Court Allows Church's Hallucinogenic Tea
WASHINGTON (AP) -- The Supreme Court ruled unanimously Tuesday that a
small congregation in New Mexico may use hallucinogenic tea as part of
a four-hour ritual intended to connect with God.
Justices, in their first religious freedom decision under Chief
Justice John Roberts, moved decisively to keep the government out of a
church's religious practice. Federal drug agents should have been
barred from confiscating the hoasca tea of the Brazil-based church,
Roberts wrote in the decision.
The tea, which contains an illegal drug known as DMT, is considered
sacred to members of O Centro Espirita Beneficiente Uniao do Vegetal,
which has a blend of Christian beliefs and South American traditions.
Members believe they can understand God only by drinking the tea,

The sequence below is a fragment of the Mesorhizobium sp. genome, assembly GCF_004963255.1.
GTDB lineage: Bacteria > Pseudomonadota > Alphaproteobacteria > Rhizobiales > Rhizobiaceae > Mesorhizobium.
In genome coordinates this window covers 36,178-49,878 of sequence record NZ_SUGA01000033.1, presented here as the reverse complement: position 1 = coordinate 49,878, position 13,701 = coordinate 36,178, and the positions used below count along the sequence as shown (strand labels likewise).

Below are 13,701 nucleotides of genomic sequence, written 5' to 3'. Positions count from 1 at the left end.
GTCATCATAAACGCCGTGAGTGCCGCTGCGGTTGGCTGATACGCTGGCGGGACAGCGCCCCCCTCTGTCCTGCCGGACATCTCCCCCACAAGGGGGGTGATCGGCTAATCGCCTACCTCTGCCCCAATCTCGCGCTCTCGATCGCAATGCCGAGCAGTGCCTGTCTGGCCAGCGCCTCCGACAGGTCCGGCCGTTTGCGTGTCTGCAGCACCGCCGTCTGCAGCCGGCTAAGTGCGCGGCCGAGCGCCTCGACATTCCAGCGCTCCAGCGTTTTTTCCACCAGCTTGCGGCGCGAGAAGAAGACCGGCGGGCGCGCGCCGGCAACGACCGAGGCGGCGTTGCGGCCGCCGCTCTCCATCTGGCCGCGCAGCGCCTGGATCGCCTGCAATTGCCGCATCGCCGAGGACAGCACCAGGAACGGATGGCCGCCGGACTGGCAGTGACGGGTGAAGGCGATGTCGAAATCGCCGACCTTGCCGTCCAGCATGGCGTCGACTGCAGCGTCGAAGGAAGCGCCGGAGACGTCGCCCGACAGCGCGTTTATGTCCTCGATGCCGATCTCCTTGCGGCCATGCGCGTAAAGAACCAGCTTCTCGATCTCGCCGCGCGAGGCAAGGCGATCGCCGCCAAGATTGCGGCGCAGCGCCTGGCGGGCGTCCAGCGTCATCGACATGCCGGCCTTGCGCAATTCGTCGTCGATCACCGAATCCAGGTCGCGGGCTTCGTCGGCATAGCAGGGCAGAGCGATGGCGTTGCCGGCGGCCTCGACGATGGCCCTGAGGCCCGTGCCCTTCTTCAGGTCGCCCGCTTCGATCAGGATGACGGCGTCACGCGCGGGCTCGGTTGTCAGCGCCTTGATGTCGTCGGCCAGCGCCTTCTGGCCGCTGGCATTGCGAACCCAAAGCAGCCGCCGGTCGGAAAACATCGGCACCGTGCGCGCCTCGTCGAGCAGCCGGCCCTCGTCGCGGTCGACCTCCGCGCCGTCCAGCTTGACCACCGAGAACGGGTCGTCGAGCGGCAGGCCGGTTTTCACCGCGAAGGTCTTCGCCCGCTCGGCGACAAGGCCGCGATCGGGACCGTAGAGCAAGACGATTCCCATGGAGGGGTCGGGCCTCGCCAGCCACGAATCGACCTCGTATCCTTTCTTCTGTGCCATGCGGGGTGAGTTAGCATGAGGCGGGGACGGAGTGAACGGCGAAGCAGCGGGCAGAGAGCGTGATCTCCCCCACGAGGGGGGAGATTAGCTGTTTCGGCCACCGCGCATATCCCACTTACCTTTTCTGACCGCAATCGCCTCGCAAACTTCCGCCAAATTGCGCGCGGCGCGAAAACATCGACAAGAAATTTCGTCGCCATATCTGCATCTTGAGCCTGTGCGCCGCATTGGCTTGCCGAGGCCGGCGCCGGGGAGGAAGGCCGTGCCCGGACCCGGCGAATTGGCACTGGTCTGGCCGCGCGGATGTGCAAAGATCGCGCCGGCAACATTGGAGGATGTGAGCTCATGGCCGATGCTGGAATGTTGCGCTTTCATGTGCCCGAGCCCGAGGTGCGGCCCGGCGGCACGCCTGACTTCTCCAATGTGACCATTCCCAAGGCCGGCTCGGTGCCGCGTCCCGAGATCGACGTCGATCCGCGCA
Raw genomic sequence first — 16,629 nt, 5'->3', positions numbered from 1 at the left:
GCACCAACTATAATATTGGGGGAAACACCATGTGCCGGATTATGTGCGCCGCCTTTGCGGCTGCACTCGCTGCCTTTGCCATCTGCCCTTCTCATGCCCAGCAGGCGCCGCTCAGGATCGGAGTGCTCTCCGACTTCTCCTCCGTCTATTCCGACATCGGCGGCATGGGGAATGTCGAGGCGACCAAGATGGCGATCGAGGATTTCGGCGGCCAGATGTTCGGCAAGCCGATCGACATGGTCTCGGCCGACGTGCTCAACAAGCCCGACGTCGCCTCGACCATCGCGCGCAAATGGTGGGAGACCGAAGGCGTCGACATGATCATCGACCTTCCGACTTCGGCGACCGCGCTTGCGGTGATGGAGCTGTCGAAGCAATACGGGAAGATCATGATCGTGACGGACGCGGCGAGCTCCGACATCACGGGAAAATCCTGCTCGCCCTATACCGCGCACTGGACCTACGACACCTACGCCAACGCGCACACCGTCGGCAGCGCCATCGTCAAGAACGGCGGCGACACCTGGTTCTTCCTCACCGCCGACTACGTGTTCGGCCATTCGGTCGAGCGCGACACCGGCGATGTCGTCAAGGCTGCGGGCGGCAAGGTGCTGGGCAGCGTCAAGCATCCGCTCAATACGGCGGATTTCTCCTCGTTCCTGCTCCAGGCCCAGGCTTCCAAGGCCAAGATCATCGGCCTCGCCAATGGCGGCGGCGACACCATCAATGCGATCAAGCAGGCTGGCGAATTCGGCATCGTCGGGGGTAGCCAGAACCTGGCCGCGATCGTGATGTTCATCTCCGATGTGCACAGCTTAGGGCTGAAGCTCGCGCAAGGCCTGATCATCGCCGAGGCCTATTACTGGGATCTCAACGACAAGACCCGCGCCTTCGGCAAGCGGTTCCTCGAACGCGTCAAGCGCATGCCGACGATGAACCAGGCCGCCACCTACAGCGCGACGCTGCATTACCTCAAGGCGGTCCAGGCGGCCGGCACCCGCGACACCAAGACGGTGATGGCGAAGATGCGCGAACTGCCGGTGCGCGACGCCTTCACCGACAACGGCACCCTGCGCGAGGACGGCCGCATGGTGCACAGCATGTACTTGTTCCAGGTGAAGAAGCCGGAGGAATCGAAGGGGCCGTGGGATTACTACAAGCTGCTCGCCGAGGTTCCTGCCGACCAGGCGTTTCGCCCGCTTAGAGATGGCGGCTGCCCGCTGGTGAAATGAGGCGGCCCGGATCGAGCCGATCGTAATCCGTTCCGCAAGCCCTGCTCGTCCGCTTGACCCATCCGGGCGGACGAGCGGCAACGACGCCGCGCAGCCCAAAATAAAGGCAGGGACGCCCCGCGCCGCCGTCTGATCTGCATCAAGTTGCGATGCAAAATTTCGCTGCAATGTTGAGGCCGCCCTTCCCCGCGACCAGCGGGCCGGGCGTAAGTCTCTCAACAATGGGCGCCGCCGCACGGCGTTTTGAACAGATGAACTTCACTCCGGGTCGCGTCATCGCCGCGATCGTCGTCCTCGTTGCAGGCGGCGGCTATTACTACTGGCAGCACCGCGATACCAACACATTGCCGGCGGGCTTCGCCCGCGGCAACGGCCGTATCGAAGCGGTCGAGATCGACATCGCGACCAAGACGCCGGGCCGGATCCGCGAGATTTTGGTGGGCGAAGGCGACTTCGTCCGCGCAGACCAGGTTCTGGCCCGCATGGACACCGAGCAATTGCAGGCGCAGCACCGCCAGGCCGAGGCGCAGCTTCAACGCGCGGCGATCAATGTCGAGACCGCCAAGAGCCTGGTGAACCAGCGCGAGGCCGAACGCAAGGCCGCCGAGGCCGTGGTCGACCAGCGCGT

which is consumed twice a month at four-hour ceremonies.
New Justice Samuel Alito did not take part in the case, which was
argued last fall before Justice Sandra Day O'Connor before her
retirement. Alito was on the bench for the first time on Tuesday.
Roberts said that the Bush administration had not met its burden under
a federal religious freedom law to show that it could ban "the sect's
sincere religious practice."
The chief justice had also been skeptical of the government's position
in the case last fall, suggesting that the administration was
demanding too much, a "zero tolerance approach."
The Bush administration had argued that the drug in the tea not only
violates a federal narcotics law, but a treaty in which the United
States promised to block the importation of drugs including
dimethyltryptamine, also known as DMT.
"The government did not even submit evidence addressing the
international consequences of granting an exemption for the (church),"
The justices sent the case back to a federal appeals court, which
could consider more evidence.
Roberts, writing his second opinion since joining the court, said that
religious freedom cases can be difficult "but Congress has determined
that courts should strike sensible balances."
The case is Gonzales v. O Centro Espirita Beneficiente Uniao Do